||Can Alligators Be
Found in North Carolina?
28 May 1997
|Yes! The American alligator,
Alligator mississippiensis, resides primarily
in the rivers and wetlands in the southeastern region
of the state, but can also be found as far north as
the Albemarle Sound. Coastal North Carolina is the
northern most range for the American Alligator. Once
threatened with extinction due to poaching and loss
of habitat, the alligator has survived in the more
remote areas of our coastal region.
alligators, the largest reptiles in North America,
can only be found in the southeastern United States.
American alligator, Alligator
mississippiensis, resides primarily in the rivers
and wetlands in the southeastern region of the state,
but can also be found as far north as the Albemarle
Sound. Coastal North Carolina is the northern most
range for the American Alligator.
Remnants of a prehistoric era, alligators have remained
virtually unchanged for more than 100 million years. They
are among the last surviving members of the Archosauria,
the Super Order which included most dinosaurs. Alligators
are characterized by short, blunt, rounded snouts as opposed
to crocodiles which have long, tapered snouts. They are
capable of reaching lengths over 13 feet and weights over
600 pounds, however, typical ranges are 8-12 feet and 300-500
pounds. The largest alligator found in North Carolina was
in Carteret County in 1981 and measured 12'7. The largest
gator found in the United States was in Louisiana and measured
So how do alligators get so big? Alligators can and do
eat just about anything because their stomachs are the most
acidic of any vertebrate. Sticks, stones, bricks, and even
aluminum cans have been found in the stomachs of mature
alligators. They are carnivores that primarily feed at night.
Young alligators feed on insects, snails, frogs and small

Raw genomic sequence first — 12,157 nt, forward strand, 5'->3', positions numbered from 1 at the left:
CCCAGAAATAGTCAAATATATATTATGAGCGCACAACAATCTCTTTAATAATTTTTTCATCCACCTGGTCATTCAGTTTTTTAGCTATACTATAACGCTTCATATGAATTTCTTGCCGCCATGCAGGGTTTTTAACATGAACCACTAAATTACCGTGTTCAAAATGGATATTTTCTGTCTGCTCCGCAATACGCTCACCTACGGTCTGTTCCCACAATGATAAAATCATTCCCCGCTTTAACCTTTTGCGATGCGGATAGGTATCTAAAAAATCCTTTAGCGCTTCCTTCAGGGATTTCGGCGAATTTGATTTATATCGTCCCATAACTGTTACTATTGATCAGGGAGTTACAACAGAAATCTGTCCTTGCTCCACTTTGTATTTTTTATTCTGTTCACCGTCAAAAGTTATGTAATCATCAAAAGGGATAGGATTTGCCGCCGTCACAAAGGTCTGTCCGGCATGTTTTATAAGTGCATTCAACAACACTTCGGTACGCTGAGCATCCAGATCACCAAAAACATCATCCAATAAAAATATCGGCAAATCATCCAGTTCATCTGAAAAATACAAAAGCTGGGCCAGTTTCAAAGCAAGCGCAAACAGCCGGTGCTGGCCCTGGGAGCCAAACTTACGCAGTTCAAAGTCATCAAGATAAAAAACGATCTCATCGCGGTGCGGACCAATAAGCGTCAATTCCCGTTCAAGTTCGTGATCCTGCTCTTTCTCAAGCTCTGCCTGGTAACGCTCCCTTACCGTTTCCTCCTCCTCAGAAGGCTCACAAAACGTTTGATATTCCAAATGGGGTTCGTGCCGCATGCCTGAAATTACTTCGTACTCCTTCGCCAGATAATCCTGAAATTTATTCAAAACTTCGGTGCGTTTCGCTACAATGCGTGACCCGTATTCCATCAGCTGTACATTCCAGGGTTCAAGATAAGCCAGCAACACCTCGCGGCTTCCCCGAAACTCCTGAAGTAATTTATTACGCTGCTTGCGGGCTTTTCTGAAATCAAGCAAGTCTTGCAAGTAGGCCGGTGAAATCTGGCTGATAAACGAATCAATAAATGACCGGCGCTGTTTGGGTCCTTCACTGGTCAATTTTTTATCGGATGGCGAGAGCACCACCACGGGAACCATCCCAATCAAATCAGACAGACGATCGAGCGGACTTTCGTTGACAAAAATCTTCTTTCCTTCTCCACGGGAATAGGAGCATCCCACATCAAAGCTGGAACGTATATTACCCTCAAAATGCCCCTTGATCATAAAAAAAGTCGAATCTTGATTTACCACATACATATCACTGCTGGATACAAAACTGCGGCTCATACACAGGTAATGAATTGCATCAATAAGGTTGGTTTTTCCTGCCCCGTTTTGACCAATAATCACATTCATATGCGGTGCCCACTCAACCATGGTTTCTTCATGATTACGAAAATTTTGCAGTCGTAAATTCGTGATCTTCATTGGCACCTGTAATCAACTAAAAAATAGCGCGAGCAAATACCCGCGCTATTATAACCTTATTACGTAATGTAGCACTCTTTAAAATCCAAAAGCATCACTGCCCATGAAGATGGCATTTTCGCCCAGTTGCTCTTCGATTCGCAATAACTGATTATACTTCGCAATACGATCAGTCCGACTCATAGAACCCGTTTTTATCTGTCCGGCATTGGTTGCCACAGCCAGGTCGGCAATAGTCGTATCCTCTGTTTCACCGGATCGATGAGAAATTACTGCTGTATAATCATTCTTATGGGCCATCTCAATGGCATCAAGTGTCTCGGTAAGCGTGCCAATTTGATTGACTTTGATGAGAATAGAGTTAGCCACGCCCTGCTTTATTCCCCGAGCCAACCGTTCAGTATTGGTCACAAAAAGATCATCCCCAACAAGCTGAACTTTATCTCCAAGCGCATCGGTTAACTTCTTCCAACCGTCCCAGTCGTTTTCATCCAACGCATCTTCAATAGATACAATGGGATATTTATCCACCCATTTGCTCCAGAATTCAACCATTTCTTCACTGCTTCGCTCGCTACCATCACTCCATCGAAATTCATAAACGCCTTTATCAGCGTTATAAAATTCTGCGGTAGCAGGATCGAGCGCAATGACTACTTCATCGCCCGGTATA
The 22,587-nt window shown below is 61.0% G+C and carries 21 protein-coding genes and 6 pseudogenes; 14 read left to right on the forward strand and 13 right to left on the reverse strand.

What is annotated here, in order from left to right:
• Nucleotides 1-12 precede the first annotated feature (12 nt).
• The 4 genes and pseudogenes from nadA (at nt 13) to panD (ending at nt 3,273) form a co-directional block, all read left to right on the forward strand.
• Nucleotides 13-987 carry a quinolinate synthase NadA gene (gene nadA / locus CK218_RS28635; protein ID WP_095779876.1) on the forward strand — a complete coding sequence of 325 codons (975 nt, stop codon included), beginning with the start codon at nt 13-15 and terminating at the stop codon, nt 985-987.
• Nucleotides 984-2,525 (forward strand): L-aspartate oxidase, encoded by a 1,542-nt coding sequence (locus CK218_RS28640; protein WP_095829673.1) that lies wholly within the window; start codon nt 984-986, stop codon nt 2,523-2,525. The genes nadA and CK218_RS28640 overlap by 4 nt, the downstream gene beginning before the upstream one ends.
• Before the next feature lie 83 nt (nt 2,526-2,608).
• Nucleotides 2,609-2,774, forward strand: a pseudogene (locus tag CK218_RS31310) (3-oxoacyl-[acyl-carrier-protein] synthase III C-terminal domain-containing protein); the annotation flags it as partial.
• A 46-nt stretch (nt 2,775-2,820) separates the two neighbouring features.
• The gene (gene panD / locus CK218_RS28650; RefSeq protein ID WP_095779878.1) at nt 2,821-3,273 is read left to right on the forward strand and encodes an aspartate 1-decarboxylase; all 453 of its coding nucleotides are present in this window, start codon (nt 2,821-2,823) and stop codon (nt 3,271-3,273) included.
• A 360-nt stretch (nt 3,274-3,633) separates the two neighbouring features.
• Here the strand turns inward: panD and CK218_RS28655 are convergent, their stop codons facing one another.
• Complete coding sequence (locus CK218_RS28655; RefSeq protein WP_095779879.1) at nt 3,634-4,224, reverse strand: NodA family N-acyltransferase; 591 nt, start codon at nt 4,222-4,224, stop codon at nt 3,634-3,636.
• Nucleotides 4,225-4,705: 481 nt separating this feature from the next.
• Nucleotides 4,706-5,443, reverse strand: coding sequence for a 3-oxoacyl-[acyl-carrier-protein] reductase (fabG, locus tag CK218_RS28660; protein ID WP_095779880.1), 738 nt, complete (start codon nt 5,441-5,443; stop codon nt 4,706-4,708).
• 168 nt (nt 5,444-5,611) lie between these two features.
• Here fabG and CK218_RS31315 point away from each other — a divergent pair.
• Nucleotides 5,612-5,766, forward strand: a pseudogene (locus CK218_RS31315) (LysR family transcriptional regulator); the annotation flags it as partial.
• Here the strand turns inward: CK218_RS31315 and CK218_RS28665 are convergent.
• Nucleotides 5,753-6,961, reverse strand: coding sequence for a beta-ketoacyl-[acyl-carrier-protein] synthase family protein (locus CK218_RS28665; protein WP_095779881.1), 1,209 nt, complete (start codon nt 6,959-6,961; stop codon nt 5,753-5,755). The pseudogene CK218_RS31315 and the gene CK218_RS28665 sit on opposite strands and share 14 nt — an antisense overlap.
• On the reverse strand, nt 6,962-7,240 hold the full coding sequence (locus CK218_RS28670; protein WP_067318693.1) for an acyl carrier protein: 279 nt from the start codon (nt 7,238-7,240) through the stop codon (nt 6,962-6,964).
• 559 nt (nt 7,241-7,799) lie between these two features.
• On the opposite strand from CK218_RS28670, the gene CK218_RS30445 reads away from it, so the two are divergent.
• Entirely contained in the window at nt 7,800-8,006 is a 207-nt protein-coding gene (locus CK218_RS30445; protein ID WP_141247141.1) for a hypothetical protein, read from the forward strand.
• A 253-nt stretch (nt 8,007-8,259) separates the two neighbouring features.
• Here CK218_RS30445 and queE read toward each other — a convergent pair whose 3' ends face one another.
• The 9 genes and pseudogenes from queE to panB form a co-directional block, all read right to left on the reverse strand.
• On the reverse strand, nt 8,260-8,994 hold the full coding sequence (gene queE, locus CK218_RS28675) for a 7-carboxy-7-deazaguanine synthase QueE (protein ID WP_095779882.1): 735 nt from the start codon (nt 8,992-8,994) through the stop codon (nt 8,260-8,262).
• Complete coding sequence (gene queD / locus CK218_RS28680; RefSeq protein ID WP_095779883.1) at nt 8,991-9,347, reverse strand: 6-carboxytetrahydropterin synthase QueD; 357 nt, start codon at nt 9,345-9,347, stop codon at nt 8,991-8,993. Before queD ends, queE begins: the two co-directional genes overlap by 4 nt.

fish. As they mature, they begin to eat fish, turtles, snakes,
small mammals and even small alligators. They swallow their
food whole; their teeth (80+/-) are conical shaped and made
for grabbing and holding, not cutting. Alligators grip their
prey in their muzzles; large animals are held underwater
until they drown, turtles are crushed in their shells, and
birds are plucked from branches and sometimes even from
the air by alligators that can vault vertically out of the
water to heights of five feet or more.
The size of an alligator, more so than age, determines
sexual maturity.An alligator is considered sexually mature
when it reaches six feet or more. Depending on environmental
factors, a wild alligator may attain this length in 10-12
years. Growth rate studies in North Carolina suggest that
it takes 16-20 years for an alligator to reach six feet
in length; in warmer climates it takes 8-9 years. Since
it takes longer for alligators to reach maturity in North
Carolina, more are lost to predators and other natural mortality
before they are able to breed.
Mature alligators restrict their breeding and nesting activities
to the warm summer months. They seek the open waters of
coastal marshes, lakes, and streams during April and May,
the courtship and breeding season. After mating, females
move into dense marsh or swamp areas to build their nests.
They construct mounded nests of mud and vegetation that
are about 2 1/2 feet high by 6 feet in diameter where they
lay 40-60 eggs. Nest temperatures are critical during the
first half of incubation and also determine the sex of the
young alligators. Temperatures less than 86 degrees produce
only females, temperatures above 90 degrees produce only
After a two month incubation period, the eggs begin to
hatch and young alligators emerge, 7 - 9 inches in length.
Hatchlings remain in groups called "pods" at least
through their first winter and may stay in the vicinity
of the nest for the next two to three years. The first two
years are the most critical in the life of an alligator
- 80% or more may fall victim to wading birds, raccoons,
bobcats, snakes, even larger alligators.
As the cold weather of winter approaches, alligators move
to dens or deep alligator holes in the marsh. Although they
do not hibernate in the true sense, they do undergo periods
of dormancy in cold weather. They excavate a cave in the
bank of a waterway and enlarge the inner chamber so a portion
of it is above the water level, allowing them to surface
occasionally to breathe. The cold weather that drives alligators
to their dens in the winter certainly limits their growth
in North Carolina, thus indirectly affecting their reproduction
While exact figures are not available, biologists estimate
that several thousand alligators inhabit North Carolina's
coastal waters. Alligators in North Carolina are protected
by law, making it illegal to hunt, trap or injure them.
This legislation has helped the species recover from near
extinction, however, poaching and loss of habitat continue
to threaten their existence. Should you ever encounter an
alligator in our state, be sure to observe the great creature
from a safe distance.